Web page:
Board opposes BLM fire station |

Board opposes BLM fire station

Dave Frank
Bureau of Land Management

The Carson City Board of Supervisors denounced plans Thursday by the U.S. Bureau of Land Management to build a fire station complex on the city’s south side.

Four of five supervisors present voted to pass Supervisor Pete Livermore’s resolution opposing the location of the fire station near residential and open space areas. Residents say the complex will limit access to the Prison Hill open space area and doesn’t belong near a neighborhood of about 300 homes.

The city has no official power over the BLM’s final decision at the end of the month whether to build the complex. Supervisors say they plan to talk to Nevada lawmakers and the U.S. Department of the Interior, which runs BLM.

“We are here today to look at a resource the community has spoken numerous and many times about promoting and protecting,” Livermore said.

BLM wants to build four buildings on seven to eight acres of its land at the base of the Prison Hill open space area, east of the intersection of South Edmonds Drive and Koontz Lane. The bureau would use the complex with the U.S. Forest Service to fight seasonal wildfires in Northern Nevada.

The 4,200-square-foot to 6,600-square-foot buildings would be used for offices, training, housing 20 seasonal firefighters and storage of two to three fire engines.

Linda Kelly, the BLM Sierra Front Field Office manager in Carson City, told supervisors they shouldn’t make a resolution until they see all the comments collected.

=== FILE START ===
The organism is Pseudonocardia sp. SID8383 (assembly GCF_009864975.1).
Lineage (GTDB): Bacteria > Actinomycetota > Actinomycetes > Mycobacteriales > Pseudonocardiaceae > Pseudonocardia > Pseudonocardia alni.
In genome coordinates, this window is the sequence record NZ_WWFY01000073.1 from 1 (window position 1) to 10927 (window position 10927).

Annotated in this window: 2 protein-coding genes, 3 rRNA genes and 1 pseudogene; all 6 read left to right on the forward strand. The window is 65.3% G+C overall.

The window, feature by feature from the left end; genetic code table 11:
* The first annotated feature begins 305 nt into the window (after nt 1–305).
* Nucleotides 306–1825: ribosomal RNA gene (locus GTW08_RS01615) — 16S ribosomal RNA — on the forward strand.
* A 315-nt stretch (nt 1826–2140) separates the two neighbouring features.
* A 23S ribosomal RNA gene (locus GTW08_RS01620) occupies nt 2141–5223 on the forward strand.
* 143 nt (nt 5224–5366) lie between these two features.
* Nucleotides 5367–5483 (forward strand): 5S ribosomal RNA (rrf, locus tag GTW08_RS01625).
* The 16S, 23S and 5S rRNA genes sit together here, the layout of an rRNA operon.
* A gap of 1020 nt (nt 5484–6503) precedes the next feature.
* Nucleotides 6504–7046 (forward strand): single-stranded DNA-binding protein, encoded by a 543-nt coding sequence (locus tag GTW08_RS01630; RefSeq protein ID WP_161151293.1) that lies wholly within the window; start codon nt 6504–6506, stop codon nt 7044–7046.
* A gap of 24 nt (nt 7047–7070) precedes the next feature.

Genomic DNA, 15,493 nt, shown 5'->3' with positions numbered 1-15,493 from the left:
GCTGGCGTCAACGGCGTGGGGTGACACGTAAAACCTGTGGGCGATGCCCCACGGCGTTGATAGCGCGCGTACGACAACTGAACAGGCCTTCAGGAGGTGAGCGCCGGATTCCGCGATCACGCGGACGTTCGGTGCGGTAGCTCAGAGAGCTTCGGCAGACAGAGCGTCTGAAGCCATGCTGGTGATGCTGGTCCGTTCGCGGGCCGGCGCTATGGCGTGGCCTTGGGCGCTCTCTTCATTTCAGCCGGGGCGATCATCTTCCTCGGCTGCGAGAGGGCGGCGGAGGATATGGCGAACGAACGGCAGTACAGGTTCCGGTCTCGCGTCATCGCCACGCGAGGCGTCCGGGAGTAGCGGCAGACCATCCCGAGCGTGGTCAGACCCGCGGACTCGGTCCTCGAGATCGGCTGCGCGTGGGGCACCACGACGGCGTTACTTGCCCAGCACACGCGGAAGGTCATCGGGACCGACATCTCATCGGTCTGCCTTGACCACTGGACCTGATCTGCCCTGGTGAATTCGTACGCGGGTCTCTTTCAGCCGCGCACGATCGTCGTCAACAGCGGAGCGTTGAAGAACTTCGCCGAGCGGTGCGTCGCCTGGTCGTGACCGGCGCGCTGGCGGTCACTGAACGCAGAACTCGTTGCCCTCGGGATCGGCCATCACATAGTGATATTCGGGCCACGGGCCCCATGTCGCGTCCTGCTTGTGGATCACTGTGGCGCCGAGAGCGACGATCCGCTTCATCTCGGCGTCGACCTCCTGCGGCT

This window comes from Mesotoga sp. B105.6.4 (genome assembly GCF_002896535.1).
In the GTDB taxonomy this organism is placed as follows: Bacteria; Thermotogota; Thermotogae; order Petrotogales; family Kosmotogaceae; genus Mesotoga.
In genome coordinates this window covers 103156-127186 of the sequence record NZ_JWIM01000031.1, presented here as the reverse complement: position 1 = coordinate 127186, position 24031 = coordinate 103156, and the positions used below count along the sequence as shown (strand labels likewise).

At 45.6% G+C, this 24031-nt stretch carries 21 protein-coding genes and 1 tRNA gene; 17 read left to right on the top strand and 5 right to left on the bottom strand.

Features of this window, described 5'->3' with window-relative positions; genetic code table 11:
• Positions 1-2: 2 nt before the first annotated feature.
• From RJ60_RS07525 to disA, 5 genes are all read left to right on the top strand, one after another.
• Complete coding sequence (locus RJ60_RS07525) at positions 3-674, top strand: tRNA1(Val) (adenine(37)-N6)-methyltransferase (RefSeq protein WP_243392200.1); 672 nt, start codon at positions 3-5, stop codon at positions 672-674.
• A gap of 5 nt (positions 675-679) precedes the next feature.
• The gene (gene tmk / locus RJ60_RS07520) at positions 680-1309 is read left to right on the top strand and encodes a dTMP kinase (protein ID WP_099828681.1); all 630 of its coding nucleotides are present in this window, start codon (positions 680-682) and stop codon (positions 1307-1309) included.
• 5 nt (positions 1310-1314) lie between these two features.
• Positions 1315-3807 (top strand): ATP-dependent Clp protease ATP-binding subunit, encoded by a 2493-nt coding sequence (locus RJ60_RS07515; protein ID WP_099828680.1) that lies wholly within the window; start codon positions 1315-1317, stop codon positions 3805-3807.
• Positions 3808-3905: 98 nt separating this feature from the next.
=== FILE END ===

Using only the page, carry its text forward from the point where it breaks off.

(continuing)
She said she’s received comments supporting the location of the complex. The land has the infrastructure needed for a complex that will help keep the city safe, she said.

“Strategically, it makes sense to us,” she said.

Public comment ends June 29 on the BLM’s environmental assessment of the land. Kelly will make the final decision about the location of the complex after that. The assessment by the BLM Sierra Front Field Office said the complex will have no significant impact on people’s lives in the area.

Supervisor Shelly Aldean said she has problems with the process of choosing the site. The BLM shouldn’t be allowed to do its own assessment of the land, evaluate the assessment itself and make its own determination on the site based on its own evaluation, she said.

The agency shouldn’t be allowed to build the complex without the city’s approval either, she said.

“This kind of smacks of arbitrariness and capriciousness only because it’s allowed by law,” she said.

At public meetings about the complex in February and April, several residents came to criticize the project.

Supervisor Molly Sinnot said the complex is an “absolute insult to Carson City.”

She said if the BLM needed more space, they should have already added it to existing facilities.

“Their lack of planning should not be allowed to become a problem or eyesore for the rest of Carson City,” she said.

In other city news:

• Supervisors approved a $20 district court filing to improve courthouse security. All civil filings in the First Judicial District Court will have the added fee. The fee is expected to raise about $90,000 a year.

• Supervisors passed a private windmill ordinance the first of two times needed to make it law. The ordinance would allow private windmills without a special use permit to be up to 60 feet tall. Noise could be up to 50 decibels on properties more than an acre and 25 decibels on properties less than an acre. One windmill per acre would be allowed. One vertical-style windmill would be allowed on properties less than one acre.

• Supervisors approved an agreement with the Boys & Girls Club of Western Nevada to allow the city to eventually build a recreation center next to the club’s new building at Northridge Drive and Russell Way. The city will pay the club $375,000 under the 10-year agreement. The city indefinitely delayed construction of the recreation center this year because of a lack of funds.